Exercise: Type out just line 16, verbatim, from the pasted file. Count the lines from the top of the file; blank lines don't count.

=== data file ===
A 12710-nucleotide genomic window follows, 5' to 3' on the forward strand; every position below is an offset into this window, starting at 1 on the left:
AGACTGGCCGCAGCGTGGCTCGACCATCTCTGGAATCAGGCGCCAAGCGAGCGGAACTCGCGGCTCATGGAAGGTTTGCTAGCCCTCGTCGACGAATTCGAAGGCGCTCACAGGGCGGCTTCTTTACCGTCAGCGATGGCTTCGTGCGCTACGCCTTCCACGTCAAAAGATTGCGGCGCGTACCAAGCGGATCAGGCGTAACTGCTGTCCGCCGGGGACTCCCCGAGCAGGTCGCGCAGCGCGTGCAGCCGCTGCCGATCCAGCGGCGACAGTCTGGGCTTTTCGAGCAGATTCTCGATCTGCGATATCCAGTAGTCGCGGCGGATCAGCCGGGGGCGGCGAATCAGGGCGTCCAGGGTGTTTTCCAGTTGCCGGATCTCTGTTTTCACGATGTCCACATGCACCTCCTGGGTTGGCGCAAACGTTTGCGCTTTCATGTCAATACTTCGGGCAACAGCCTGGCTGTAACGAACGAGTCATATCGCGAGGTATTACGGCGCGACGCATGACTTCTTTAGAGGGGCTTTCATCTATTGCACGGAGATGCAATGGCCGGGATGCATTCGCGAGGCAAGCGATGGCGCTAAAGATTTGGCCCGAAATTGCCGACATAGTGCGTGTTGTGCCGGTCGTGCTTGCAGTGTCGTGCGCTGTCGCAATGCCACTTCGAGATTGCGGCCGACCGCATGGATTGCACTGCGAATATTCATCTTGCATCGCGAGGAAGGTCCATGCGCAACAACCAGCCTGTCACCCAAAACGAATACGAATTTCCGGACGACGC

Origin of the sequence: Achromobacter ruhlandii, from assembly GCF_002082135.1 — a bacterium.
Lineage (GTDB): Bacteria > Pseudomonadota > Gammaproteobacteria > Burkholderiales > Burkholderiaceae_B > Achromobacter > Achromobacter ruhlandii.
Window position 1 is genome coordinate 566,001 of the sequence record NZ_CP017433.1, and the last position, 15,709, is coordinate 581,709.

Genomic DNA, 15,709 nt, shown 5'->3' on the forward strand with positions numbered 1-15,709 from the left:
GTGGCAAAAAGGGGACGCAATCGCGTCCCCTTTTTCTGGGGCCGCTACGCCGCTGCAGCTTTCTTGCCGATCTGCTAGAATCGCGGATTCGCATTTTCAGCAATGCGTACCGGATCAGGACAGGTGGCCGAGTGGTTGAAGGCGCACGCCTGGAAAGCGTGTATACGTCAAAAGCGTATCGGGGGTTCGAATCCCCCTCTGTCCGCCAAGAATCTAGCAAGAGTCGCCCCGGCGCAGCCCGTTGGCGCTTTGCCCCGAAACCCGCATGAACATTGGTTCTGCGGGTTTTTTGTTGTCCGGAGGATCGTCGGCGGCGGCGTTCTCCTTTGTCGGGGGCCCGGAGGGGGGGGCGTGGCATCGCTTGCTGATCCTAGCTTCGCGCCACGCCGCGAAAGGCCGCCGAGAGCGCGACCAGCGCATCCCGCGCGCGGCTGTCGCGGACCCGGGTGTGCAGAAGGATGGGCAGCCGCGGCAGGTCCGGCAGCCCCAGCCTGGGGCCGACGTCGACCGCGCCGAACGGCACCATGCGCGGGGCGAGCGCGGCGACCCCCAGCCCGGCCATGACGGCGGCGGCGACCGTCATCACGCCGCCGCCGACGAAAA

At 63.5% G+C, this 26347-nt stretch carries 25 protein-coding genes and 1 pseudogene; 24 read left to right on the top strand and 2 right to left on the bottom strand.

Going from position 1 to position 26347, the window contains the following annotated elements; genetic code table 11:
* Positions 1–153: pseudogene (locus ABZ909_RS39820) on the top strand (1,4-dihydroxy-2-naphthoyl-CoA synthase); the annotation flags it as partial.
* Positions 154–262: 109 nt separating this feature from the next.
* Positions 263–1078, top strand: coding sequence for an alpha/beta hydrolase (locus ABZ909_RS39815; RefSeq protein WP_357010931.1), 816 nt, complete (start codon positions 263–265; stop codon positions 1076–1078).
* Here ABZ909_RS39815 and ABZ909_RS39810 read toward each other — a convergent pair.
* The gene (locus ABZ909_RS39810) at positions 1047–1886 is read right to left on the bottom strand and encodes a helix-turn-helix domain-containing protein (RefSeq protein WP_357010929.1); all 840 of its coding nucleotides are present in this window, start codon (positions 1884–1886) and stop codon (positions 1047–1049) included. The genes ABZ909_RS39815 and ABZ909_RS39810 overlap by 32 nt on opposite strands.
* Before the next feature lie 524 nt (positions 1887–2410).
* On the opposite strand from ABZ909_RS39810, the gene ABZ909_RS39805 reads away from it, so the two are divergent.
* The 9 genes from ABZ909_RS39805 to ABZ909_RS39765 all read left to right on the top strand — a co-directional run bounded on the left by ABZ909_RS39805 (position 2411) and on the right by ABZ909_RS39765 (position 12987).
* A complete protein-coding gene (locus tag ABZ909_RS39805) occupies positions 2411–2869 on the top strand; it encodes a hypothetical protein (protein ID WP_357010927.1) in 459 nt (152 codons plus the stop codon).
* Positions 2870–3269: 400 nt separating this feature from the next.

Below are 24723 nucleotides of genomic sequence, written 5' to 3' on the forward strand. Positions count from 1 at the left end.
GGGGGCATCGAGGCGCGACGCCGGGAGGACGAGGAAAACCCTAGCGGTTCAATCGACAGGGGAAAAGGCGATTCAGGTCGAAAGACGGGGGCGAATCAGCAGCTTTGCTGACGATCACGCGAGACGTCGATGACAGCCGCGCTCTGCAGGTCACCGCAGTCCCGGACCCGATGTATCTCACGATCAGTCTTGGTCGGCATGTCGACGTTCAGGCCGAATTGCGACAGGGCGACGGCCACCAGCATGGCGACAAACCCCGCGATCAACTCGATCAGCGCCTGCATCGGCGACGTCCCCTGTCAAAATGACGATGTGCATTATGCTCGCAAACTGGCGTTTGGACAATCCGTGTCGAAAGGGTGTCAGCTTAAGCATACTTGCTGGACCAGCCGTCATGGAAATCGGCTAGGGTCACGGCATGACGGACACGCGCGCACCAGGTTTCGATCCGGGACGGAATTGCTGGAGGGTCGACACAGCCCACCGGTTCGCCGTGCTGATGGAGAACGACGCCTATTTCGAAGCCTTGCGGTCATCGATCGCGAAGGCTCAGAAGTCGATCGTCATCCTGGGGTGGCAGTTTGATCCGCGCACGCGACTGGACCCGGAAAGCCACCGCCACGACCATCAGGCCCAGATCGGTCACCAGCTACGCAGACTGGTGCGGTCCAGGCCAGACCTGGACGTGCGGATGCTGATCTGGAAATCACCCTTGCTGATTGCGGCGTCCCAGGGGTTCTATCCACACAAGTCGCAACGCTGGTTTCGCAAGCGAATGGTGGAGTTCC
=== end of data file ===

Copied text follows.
* On the opposite strand from ABZ909_RS39810, the gene ABZ909_RS39805 reads away from it, so the two are divergent.